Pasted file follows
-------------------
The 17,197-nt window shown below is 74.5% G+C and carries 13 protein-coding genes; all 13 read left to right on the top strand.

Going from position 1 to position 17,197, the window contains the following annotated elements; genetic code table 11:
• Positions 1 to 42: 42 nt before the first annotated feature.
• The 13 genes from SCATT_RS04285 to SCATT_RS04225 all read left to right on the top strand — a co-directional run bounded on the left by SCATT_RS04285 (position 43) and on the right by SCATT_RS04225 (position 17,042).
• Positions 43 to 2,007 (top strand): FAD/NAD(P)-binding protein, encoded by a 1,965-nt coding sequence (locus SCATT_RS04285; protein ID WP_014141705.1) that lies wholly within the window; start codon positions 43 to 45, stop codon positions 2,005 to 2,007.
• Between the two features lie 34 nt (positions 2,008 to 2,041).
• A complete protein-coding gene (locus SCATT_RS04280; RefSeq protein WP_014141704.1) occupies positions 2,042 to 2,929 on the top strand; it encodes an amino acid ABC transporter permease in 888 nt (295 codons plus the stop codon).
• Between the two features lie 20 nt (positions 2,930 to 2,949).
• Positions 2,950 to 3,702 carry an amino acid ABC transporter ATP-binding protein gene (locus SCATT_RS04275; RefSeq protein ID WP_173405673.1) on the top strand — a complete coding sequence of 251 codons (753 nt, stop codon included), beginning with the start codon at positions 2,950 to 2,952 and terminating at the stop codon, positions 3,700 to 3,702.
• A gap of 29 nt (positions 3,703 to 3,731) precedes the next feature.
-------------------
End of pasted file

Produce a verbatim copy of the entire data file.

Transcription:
The 17,197-nt window shown below is 74.5% G+C and carries 13 protein-coding genes; all 13 read left to right on the top strand.

Going from position 1 to position 17,197, the window contains the following annotated elements; genetic code table 11:
• Positions 1 to 42: 42 nt before the first annotated feature.
• The 13 genes from SCATT_RS04285 to SCATT_RS04225 all read left to right on the top strand — a co-directional run bounded on the left by SCATT_RS04285 (position 43) and on the right by SCATT_RS04225 (position 17,042).
• Positions 43 to 2,007 (top strand): FAD/NAD(P)-binding protein, encoded by a 1,965-nt coding sequence (locus SCATT_RS04285; protein ID WP_014141705.1) that lies wholly within the window; start codon positions 43 to 45, stop codon positions 2,005 to 2,007.
• Between the two features lie 34 nt (positions 2,008 to 2,041).
• A complete protein-coding gene (locus SCATT_RS04280; RefSeq protein WP_014141704.1) occupies positions 2,042 to 2,929 on the top strand; it encodes an amino acid ABC transporter permease in 888 nt (295 codons plus the stop codon).
• Between the two features lie 20 nt (positions 2,930 to 2,949).
• Positions 2,950 to 3,702 carry an amino acid ABC transporter ATP-binding protein gene (locus SCATT_RS04275; RefSeq protein ID WP_173405673.1) on the top strand — a complete coding sequence of 251 codons (753 nt, stop codon included), beginning with the start codon at positions 2,950 to 2,952 and terminating at the stop codon, positions 3,700 to 3,702.
• A gap of 29 nt (positions 3,703 to 3,731) precedes the next feature.